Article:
Who should consider it-and why: If there's heart disease in your family, you may want to consider taking hawthorn now and using it every day. It may strengthen your cardiac system and make it more disease-resistant. In my experience, people with heart disease are greatly helped by hawthorn as well. I've seen blood pressure go down, angina ease, shortness of breath and ankle swelling improve, and an overall improvement in heart health and blood flow when people use this herb. Of course, always talk to your doctor before taking an herb for a serious condition.

Varicose veins, hemorrhoids, and leg ulcers may also be improved with regular hawthorn use.

How to use it: Tea: Boil 1 tablespoon of dried berries in 1 cup water for 10 minutes. Drink 1 cup a day. Tablets: 300 mg daily. Tincture: 1 tablespoon daily.

The Respiratory Tonic

Licorice (Glycyrrhiza glabra)

What I recommend it for: fighting bacteria and viruses, and lessening symptoms of asthma and allergies

Whether the problem was asthma, chronic sinus infections, chronic bronchitis, allergies, or a tendency to coughs and colds, licorice was the first choice of the ancient herbalist-and it remains so for many herbalists today.

What science says: Licorice contains a wild cocktail of compounds that make the respiratory tract function better. Among them, glycyrrhetic acid, glycyrrhizic acid, and glycyrrhizin have been proven to reduce inflammation, fight viruses and bacteria, and counteract the symptoms of allergies and asthma, the latter of which can be life threatening. (Deaths caused by asthma have risen 117% in the last 20 years.) Licorice stimulates the part of the immune system responsible for attacking viruses.

Who should consider it-and why: In my experience, licorice can lower the frequency of colds, lessen asthma's severity, and reduce allergic reactions. If you have allergies, I suggest using licorice a month in advance of your personal hay fever season.

I believe that using licorice may even help prevent or lessen the severity of asthma attacks.

Caution: Licorice is not recommended for long-term use, especially for people with high blood pressure, as it has been known to raise blood pressure when used for long periods.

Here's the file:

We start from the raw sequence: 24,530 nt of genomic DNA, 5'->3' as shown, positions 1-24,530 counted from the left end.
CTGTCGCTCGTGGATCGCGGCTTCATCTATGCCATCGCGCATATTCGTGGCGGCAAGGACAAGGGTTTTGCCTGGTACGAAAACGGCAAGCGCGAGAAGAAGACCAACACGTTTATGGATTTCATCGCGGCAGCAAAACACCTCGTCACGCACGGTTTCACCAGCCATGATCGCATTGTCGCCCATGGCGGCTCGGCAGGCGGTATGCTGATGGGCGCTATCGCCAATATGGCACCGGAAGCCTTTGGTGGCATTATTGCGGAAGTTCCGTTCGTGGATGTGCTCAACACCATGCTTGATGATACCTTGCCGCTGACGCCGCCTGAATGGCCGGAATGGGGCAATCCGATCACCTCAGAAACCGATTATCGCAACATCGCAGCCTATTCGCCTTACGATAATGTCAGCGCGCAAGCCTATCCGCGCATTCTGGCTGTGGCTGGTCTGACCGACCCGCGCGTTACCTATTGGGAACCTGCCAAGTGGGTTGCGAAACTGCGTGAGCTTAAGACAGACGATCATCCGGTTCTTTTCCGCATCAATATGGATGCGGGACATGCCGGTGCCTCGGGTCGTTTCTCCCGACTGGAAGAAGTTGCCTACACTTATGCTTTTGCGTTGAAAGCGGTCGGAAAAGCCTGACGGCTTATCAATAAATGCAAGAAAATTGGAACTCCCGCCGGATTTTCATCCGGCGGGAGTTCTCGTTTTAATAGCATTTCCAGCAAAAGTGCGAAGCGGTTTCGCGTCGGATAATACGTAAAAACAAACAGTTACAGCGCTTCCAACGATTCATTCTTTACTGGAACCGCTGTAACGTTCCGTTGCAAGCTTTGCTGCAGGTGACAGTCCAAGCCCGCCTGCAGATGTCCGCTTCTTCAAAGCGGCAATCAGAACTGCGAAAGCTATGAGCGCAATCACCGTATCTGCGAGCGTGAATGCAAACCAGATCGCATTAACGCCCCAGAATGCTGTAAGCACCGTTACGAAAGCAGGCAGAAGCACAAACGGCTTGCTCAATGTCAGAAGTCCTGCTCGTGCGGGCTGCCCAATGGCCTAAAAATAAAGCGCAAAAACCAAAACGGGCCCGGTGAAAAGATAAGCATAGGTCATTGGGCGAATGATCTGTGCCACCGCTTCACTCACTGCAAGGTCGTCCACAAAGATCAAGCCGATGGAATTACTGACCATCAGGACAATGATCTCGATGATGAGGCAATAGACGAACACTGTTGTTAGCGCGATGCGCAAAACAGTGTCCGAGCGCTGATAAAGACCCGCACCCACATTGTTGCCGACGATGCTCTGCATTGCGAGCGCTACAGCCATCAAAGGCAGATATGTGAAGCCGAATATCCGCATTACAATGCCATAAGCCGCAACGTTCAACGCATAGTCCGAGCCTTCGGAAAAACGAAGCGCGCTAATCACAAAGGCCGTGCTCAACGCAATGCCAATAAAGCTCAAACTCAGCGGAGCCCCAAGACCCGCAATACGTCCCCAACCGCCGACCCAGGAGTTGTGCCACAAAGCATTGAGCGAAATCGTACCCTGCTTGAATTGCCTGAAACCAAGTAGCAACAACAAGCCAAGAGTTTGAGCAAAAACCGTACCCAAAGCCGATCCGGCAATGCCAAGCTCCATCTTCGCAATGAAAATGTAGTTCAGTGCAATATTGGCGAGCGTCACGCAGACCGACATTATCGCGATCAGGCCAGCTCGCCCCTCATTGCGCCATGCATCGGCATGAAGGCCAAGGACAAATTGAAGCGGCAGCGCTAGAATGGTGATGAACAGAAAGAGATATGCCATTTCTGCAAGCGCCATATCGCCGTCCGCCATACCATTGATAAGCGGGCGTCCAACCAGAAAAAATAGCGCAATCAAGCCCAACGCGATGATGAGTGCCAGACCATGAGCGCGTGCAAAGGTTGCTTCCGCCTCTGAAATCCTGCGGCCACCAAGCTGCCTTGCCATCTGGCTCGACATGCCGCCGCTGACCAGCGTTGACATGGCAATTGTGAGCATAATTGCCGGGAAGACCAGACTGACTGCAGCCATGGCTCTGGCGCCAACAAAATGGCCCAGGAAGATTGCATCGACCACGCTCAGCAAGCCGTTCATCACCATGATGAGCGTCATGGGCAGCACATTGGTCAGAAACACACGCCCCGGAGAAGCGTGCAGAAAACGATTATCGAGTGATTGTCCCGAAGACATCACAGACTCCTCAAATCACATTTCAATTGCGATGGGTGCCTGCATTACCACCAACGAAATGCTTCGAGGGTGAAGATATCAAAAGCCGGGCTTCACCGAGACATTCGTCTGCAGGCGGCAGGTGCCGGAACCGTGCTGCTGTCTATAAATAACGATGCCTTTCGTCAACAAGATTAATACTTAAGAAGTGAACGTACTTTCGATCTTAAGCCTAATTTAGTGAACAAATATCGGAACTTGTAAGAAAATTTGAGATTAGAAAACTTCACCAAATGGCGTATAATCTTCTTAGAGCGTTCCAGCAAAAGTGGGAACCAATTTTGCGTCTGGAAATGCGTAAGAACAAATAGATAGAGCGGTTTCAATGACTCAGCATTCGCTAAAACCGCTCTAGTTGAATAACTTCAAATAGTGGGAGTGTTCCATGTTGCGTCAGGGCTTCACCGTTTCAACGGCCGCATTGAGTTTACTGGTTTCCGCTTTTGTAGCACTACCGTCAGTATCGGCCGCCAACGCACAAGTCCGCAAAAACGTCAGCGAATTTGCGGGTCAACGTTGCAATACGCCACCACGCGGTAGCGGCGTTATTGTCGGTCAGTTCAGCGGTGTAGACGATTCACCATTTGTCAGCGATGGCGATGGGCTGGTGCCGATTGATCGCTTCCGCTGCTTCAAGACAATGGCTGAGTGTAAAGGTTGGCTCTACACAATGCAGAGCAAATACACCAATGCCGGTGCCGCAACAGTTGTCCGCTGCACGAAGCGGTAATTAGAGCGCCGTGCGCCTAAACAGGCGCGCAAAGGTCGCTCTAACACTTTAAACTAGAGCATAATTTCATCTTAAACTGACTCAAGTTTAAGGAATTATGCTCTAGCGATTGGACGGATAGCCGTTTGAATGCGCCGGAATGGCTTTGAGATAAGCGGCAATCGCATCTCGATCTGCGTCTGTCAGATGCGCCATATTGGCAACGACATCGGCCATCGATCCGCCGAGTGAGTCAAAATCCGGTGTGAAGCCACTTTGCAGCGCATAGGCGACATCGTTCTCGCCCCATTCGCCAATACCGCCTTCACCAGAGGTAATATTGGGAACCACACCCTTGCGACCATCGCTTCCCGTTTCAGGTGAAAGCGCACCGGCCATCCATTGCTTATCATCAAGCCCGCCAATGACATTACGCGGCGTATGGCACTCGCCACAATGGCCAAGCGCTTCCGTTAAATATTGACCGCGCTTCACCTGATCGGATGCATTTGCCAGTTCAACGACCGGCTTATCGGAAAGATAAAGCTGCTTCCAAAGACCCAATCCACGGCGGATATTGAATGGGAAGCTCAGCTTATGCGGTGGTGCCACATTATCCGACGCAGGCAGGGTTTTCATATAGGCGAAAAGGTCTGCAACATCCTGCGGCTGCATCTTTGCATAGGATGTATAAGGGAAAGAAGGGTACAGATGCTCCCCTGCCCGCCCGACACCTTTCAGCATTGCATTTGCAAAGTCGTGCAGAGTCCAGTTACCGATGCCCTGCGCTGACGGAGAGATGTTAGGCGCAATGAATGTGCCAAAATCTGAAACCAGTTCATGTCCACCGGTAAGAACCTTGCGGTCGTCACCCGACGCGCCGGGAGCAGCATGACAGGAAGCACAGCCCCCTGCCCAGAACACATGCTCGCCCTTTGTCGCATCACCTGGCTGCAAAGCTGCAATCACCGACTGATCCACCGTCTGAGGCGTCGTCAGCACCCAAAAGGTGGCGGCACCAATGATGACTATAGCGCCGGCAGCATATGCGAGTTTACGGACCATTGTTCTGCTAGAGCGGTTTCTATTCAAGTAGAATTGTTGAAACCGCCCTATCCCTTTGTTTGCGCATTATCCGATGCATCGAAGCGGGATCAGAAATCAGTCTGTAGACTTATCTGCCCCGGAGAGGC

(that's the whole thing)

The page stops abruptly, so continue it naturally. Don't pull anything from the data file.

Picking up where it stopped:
How to use it: Tea: Simmer a heaping tablespoon (about 4 g) of root, sliced or powdered, in boiling water for 10 minutes. Strain and drink hot daily. To save time, make 3 cups at once and reheat later in the microwave. Tincture: 1 tablespoon daily.

The Immune-Boosting Tonic

Maitake (Grifola frondosa)

What I recommend it for: stimulating the immune system to fight bacteria, viruses, and cancer; preventing stress-induced flare-ups of hepatitis and herpes

Maitake is a mushroom-producing fungus found in North America, Europe, and Asia; Japan is the world's leading producer.

The health benefits of maitake were substantiated in cancer research in the early '80s when scientists learned that its ability to inhibit cancer in animals was due to a powerful stimulation of the immune system.

What science says: Research in both animals and humans suggests that maitake stimulates the white blood cells responsible for killing bacteria, viruses, fungi, and cancer cells.

Maitake seems to fortify immune system helpers known as interferon and interleukin, and it contains substances that directly inhibit bacteria and viruses.

In a trial I'm currently supervising, 30 men with HIV, the virus that causes AIDS, have been using maitake for eight months. These patients have experienced increases in T-cell counts (an important disease-fighting cell), decreases in viral activity, and a reduction of the symptoms associated with the infection, such as night sweats, weight loss, and diarrhea. Many of the participants have gained weight and returned to work.